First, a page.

This week I am continuing with the video assignments with a five star assignment entitled Vintage Educational Video. The overall process took longer than I was expecting it to, but I also did a lot of exploring and experimenting for this video. Looking back I could probably have completed it in half the time now that I have some extra tools up my sleeve!
My first step was to find inspiration. I viewed a few of the suggested videos listed in the assignment instructions (there is a link to 1950’s educational videos on YouTube that are helpful). I tried to think of a process that would be easy to talk about and find a video for. I decided to link my video to my topic for the Supercut last week and went with Hand Washing (I know it might be a bit overkill, but hey why not 🤷🏼♀️).
On my quest for inspiration I found a video intro I liked. I wanted to keep it simple and went to Canva to create a plain poster to introduce the title.
I continued my search and stumbled upon the famous “Duck and Cover” video with Bert the Turtle that was published 1951. It was used to instruct people, specifically children, on what to do in the event of a nuclear explosion. After watching the first few seconds I realized, while my topic is not related to the topic of Duck and Cover, I could utilize the opening sequence where it explains who produced the video. Now the Civil Defense was specifically designed to prepare people in the event of military attacks, but I figured it is still a gov’t sponsored film making is *slightly* related.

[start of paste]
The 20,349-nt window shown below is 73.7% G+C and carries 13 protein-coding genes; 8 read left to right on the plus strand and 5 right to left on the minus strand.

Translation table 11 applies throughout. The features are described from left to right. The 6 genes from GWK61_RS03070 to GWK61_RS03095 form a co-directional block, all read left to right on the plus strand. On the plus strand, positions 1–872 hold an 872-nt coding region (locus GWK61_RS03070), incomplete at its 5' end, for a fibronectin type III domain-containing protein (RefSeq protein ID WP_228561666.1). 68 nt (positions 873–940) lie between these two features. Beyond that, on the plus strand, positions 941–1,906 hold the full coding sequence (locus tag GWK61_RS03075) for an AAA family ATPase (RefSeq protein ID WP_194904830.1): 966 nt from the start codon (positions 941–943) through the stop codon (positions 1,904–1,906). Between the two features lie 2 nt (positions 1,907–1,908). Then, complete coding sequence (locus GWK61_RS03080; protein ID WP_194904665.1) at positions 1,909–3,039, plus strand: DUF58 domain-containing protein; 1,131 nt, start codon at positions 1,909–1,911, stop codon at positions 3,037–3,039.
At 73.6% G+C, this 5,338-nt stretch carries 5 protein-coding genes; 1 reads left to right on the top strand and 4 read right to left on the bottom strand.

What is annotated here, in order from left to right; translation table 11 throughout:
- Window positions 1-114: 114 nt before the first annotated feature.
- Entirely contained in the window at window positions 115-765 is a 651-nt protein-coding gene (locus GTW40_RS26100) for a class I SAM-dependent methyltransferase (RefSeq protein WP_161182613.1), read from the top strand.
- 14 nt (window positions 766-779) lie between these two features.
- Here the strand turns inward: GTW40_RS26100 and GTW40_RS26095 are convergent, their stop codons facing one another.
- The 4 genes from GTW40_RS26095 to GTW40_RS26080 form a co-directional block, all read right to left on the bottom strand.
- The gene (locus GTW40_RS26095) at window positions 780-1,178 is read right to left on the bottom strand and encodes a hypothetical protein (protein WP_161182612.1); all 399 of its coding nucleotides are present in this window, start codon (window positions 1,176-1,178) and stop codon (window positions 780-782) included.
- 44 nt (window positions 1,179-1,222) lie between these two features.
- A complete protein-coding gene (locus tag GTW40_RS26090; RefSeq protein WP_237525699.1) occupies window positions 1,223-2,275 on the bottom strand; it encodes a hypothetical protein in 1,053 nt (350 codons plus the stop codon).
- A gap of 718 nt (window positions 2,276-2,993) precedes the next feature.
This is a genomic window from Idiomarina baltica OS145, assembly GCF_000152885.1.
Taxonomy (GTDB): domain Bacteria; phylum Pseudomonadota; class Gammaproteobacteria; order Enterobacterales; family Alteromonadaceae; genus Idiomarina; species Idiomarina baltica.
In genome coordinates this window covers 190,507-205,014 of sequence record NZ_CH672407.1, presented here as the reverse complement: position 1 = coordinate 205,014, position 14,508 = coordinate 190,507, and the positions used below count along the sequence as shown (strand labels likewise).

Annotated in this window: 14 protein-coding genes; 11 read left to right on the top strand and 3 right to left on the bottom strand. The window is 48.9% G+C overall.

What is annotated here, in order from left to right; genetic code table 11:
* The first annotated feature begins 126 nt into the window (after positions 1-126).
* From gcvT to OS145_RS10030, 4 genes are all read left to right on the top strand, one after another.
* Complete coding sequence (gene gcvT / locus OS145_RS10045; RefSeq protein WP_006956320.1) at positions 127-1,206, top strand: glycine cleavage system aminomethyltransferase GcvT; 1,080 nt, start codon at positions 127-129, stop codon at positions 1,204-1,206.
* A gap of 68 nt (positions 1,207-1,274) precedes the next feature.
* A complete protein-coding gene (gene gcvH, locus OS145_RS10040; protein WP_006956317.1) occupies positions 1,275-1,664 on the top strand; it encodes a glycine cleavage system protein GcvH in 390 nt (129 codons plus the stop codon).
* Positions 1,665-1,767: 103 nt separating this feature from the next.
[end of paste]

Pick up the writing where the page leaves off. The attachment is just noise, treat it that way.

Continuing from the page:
Next step: I opened iMovie and got to work. I first input my title page and cute the Duck and Cover video to just the few seconds I wanted. Something I find very distinct about old commercials, shows, movies, news clips, radio segments etc. from this time is their sound. They often are crackled from the sound of vinyl. Before I moved forward I wanted to get as close a possible to the sound! I searched for tips on YouTube. After watching one video I realized I could overall sounds from FreeSound.org. Unfortunately, my first pick was not working properly – so I went back to the drawing board. I finally found a vinyl crawling sound to use in the bringing of the film. I later discovered a feature in iMovie that allows you to manipulate sound with their Audio filters located just above the preview (it is the same symbol for photo filters on the iPhone). The also have video filters as well!
Next up I found a clip produced by Johns Hopkins Medicine on proper hand washing technique. I wanted to do a voice over, so I went to “Voice Memo” on my phone and recorded the voice over as I watched the video. Again, I wanted to see if I could make it sound a little muffled to fit with the style of video. I uploaded the audio into GarageBand and found a video that explains how to manipulate audio to give it certain effects (a new technique I have yet to use). Unfortunately, my version (10.3.2) is slightly outdated, so I used the video to establish that it could be done and hit the road running (i.e. started experimenting with GarageBand). I found some neat features and finally located what I was looking for.
The last step was to find music to go in the background of the video, as it was too bare without any. I searched for 1950’s commercial music and actually found a recording of some 1950’s background music being played on a record player.
Finally I put everything together in iMovie and used iMovie templates for my closing credits. While it’s not perfect, I really enjoyed creating it and am happy with how it turned out in the end. Most importantly I learned a ton of new tools in iMovie and GarageBand!